The state of Florida says it will not wait on the sidelines any longer, saying it's time to step in and get to the bottom of the books at FAMU.
It plans to right the financial ship with the help of a special task force. The Florida Board of Governors says a recent audit at FAMU does not show signs of improvement, so it's intervening by forming a task force to assist the university.
Bill Edmonds, Director of Communications for the Board of Governors of State University System of Florida said, “The Board of Governors has ultimate authority for the state university system and decided that the problems there were great enough that it would be unwise to leave them to the university alone to work out.”
In a March 14 report, the state auditor general lists 35 findings and recommendations from the fiscal year ended June 2006, mainly related to record keeping and financial accountability.
Pamela Bryant, special assistant to the president, FAMU, said, "One of them does have to do with our payroll issue in light of some of the recent issues that we've had with payroll on campus. We have already started to address those by making sure that personnel has the appropriate paperwork and things have been done in certain steps."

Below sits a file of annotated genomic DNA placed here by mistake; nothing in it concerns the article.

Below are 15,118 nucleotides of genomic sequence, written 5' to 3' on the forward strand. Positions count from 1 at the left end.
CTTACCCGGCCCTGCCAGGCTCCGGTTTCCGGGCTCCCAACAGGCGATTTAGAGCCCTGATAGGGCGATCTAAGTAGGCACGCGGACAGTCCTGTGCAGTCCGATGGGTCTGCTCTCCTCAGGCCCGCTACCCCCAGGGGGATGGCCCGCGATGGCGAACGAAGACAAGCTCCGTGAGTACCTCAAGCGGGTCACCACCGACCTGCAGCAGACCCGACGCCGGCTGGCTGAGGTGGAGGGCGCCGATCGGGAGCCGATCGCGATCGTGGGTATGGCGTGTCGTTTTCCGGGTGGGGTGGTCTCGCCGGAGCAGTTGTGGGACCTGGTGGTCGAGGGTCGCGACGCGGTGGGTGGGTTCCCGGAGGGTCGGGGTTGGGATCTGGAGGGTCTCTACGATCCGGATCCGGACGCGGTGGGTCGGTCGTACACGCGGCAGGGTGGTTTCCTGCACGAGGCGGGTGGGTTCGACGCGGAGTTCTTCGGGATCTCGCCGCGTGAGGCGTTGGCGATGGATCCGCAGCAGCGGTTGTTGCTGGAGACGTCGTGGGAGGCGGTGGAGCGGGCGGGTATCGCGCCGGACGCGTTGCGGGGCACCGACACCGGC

The task force will be made up of a team of experts from throughout Florida's 11 universities, chaired by audit committee member Lynn Pappas.
Deavin Napoleon, a FAMU student, said, "Even though we are a state school, I think it should be more of our responsibility and we shouldn't have to have outside help. We are an HBCU and we should be proud of that fact."
Bill added, "These are issues that will be resolved. These are not insurmountable issues."
It’s not insurmountable, but the audit manager says millions of dollars are unaccounted for at
FAMU, including six million in student activities, health and athletic fees.
The task force should be finalized in a few days, and the Board of Governors says it is expecting its first report on March 29.
FAMU says it’s been working with the auditor general all along. The university, as well as the Board of Governors, is confident these issues will be fixed. They hope to have most everything cleared up by the time incoming president James Ammons begins on July 2.